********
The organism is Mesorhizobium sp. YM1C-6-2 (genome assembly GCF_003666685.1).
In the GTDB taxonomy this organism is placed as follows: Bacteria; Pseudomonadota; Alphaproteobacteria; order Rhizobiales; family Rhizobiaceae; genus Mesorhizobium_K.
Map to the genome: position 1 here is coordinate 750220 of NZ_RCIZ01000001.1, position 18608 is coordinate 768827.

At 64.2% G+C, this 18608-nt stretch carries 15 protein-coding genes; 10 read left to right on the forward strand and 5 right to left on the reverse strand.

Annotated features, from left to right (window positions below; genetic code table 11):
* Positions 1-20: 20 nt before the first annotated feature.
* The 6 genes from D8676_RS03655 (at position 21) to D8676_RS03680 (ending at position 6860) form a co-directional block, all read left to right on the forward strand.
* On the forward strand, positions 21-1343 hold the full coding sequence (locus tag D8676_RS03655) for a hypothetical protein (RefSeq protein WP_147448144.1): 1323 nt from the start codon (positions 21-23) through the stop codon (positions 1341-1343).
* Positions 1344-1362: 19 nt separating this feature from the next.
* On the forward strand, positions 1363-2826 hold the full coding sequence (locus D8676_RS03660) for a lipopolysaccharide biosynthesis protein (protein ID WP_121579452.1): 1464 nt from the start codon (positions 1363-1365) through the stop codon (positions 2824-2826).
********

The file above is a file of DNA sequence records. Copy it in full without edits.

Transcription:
The organism is Mesorhizobium sp. YM1C-6-2 (genome assembly GCF_003666685.1).
In the GTDB taxonomy this organism is placed as follows: Bacteria; Pseudomonadota; Alphaproteobacteria; order Rhizobiales; family Rhizobiaceae; genus Mesorhizobium_K.
Map to the genome: position 1 here is coordinate 750220 of NZ_RCIZ01000001.1, position 18608 is coordinate 768827.

At 64.2% G+C, this 18608-nt stretch carries 15 protein-coding genes; 10 read left to right on the forward strand and 5 right to left on the reverse strand.

Annotated features, from left to right (window positions below; genetic code table 11):
* Positions 1-20: 20 nt before the first annotated feature.
* The 6 genes from D8676_RS03655 (at position 21) to D8676_RS03680 (ending at position 6860) form a co-directional block, all read left to right on the forward strand.
* On the forward strand, positions 21-1343 hold the full coding sequence (locus tag D8676_RS03655) for a hypothetical protein (RefSeq protein WP_147448144.1): 1323 nt from the start codon (positions 21-23) through the stop codon (positions 1341-1343).
* Positions 1344-1362: 19 nt separating this feature from the next.
* On the forward strand, positions 1363-2826 hold the full coding sequence (locus D8676_RS03660) for a lipopolysaccharide biosynthesis protein (protein ID WP_121579452.1): 1464 nt from the start codon (positions 1363-1365) through the stop codon (positions 2824-2826).